a1 Department of Science and Technology Studies (STS), University College London, Gower Street, London, WC1E 6BT, UK. Email: email@example.com.
In general history and popular culture, the long 1960s, a period roughly beginning in the mid-1950s and ending in the mid-1970s, has been held to be a period of change. This paper offers a model which captures something of the long 1960s as a period of ‘sea change’ resulting from the interference of three waves. Wave One was an institutional dynamic that drew out experts from closed and hidden disagreement into situations where expert disagreement was open to public scrutiny. Wave One also accounts for the multiplication of experts. Wave Two consisted of social movements, institutions and audiences that could carry public scrutiny and provide a home for sea-change cultures. In particular, Wave Two provided the stage, audience and agents to orchestrate a play of disagreeing experts. Wave Three was marked by an orientation towards the self, in diverse ways. Modern science studies is a phenomenon of Wave Three. All three waves must be understood in the context of the unfolding Cold War.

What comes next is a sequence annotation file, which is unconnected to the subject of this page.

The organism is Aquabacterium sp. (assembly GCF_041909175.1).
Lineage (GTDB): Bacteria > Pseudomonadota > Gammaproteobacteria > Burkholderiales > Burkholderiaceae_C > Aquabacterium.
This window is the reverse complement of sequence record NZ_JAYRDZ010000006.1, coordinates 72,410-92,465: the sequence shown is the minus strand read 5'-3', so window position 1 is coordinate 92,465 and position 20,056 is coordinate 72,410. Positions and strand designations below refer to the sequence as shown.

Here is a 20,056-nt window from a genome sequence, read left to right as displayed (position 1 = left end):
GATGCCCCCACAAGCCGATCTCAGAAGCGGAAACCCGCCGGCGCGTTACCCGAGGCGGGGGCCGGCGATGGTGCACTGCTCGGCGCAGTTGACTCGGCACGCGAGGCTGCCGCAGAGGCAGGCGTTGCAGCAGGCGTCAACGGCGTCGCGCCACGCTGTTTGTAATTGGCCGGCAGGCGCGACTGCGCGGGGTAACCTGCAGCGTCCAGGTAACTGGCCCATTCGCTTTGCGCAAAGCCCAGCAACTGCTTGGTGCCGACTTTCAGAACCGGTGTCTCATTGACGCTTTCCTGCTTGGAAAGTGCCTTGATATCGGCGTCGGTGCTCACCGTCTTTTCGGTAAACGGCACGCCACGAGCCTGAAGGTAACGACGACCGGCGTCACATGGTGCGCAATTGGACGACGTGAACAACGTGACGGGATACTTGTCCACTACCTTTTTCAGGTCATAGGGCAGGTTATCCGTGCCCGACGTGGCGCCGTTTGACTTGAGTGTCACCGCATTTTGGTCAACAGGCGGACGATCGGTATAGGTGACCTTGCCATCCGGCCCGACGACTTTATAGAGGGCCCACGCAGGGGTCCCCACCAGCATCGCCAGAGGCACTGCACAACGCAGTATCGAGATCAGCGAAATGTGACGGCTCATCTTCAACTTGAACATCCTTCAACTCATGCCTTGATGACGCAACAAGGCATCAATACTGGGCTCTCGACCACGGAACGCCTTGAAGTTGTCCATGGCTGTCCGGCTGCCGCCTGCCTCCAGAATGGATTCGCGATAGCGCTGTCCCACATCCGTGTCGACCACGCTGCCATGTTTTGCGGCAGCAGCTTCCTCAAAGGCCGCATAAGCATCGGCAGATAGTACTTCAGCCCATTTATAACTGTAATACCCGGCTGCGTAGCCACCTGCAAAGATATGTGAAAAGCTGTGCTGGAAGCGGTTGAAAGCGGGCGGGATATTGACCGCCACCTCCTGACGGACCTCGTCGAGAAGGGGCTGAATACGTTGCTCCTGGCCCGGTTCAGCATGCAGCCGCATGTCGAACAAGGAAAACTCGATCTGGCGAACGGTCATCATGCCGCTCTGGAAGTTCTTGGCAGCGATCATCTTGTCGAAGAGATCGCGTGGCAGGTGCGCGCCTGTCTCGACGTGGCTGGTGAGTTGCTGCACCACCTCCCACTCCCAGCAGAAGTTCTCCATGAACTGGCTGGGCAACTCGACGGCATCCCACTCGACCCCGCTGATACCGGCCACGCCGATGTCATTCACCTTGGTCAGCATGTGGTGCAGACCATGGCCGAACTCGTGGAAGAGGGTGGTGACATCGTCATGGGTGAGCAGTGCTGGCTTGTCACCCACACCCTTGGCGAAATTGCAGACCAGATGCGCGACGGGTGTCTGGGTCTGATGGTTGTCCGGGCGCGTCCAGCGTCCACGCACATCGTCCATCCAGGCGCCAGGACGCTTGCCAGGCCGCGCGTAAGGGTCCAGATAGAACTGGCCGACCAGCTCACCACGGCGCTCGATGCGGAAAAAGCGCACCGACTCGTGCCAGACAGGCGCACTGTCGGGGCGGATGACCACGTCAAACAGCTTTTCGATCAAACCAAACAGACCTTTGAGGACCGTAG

(Online publication July 15 2008)
Thanks to John Krige, Stève Bernardin, Matt Wisnioski, Peder Ankar, David Hollinger, Jerry Ravetz, Peter Galison, Charles Rosenberg, Kathryn Packer and Simon Schaffer; to colleagues in Manchester, Cambridge, Harvard and University College London; and to the anonymous reviewers.